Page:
FLORENCE GOUVRIT-MONTAÑO

JANUARY 2013

LASER invites you to the Latino Digital Art Workshop:
Interactive Environments with Sound and Video using MAX/MSP/Jitter

This workshop introduces participants to the use of technology as a tool to produce digital interactive artwork. Participants are encouraged to reflect on Latino identity, topics of migration and biculturalism.

The software we will use is called Max/MSP. It is a graphical environment for creating and manipulating audio, video, and multimedia with a computer. It will be taught from the perspective of an artist. We will cover basic programming using the graphical interface in Max, MSP audio objects and Jitter video objects.

When: Instruction and studio work: Fri Jan 25, Sat Jan 26, Fri Feb 1, and Sat Feb 2 (2-7pm)
Finishing Projects and Preparing Exhibition:, Feb 8 (2-7pm), Feb 9 (2-4pm)
Exhibition: Sat Feb 9 (4-7pm)
Where: Hale Center 153 W 12th Ave, Computer Lab Room #135
Instructor: Florence Gouvrit-Montaño
Registration Deadline: January 10. Early registration recommended before December 14
Registration Required. To register, send your name, email and phone number to Polansky.7@osu.edu

Enrolment is open to all students, faculty and staff. No previous knowledge or prerequisite study required. Due to space restrictions enrolment is limited to 20 students.

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Course Description:

This three-week workshop will cover basic and intermediate techniques for creating interactive multimedia projects with Max/MSP/Jitter as well as building and implementing sensors and other real world interfaces.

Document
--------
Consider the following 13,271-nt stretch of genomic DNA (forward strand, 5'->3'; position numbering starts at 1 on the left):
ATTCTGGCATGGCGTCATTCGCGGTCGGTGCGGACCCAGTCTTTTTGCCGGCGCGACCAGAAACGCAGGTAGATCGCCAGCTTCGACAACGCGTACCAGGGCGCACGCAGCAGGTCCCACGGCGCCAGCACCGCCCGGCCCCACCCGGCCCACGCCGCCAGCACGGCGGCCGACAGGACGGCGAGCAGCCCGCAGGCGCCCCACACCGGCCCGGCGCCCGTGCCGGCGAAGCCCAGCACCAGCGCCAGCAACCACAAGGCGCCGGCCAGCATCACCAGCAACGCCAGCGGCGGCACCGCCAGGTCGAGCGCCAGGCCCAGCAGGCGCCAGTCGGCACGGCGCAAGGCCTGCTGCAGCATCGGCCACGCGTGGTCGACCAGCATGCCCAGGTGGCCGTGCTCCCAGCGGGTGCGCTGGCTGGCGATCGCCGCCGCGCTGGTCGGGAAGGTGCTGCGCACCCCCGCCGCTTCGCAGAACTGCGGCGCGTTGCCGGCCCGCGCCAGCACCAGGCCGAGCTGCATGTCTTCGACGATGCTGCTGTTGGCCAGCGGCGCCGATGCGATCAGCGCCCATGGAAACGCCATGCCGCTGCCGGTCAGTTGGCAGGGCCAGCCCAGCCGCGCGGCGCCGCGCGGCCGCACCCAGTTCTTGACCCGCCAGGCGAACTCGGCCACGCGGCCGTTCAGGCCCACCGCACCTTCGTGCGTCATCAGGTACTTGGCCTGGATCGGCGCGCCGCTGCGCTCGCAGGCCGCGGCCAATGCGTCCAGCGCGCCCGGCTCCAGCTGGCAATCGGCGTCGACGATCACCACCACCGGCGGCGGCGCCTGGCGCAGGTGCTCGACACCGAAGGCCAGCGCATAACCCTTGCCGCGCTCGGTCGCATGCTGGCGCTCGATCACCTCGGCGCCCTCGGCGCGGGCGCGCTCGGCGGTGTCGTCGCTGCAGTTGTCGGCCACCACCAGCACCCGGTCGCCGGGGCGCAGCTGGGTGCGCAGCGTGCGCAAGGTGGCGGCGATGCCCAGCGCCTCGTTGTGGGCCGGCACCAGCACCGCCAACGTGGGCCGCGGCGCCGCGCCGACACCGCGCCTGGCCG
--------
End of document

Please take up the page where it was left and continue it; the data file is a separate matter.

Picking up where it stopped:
Max/MSP/Jitter is graphical programming software used for over twenty years in installation art, performance art, theater, data visualization, robotics, VJ performance and more. Max's graphical interface allows nonprogrammers to create programs without having to learn or to write code, by interconnecting different pieces from a library of objects that represent small snippets of code.

This course will introduce students to the basics of Max/MSP’s programming interface and teach them to build their own patches (programs created within Max) enabling them to create sound generation, sampling, and video playback/manipulation that can be controlled with external controllers. Some of the topics that will be covered are: real-time video effects processing, using web camera and Microsoft Kinect as sensors, color and motion-tracking, audio manipulation, data visualization, creating performance instruments, building stand-alone software applications, networking computers, experimental 2D and 3D animation, building interactive and synchronized multi-channel video installations, and creating functional user interfaces. Students will gain an understanding of how to interface MAX with common sensors, MIDI controllers and microcontrollers like arduino or miditron.

Each workshop class will consist of 5 hours of lectures, hands-on tutorials, and studio time with instructor assistance with a 30 minute break. The course will conclude with a day for participants to exhibit, perform, or demonstrate what they have made during the course in a one-day show.

Lab Environment:

Students will be working on computers provided in a computer lab, although students may bring in their own laptop computers if they wish and already have all the appropriate software used in this course (see optional software in section below). There is a no food or drink policy in all computer labs.

Optional software (for laptop or home use):

We will be using Cycling74's Max/Msp software. The lab will provide the necessary computers and software in our lab, however if you wish to work on a personal computer at home or in the lab, 30 day trial versions can be downloaded at: http://cycling74.com/downloads/

Information on obtaining a student discounted license will be detailed at the beginning of the course.

Brought to you by LASER, Office of Diversity and Inclusion and Mexico National Fund for Arts and Culture, (FONCA) through the Study abroad Grant.

For more information, contact: florence@gouvrit.org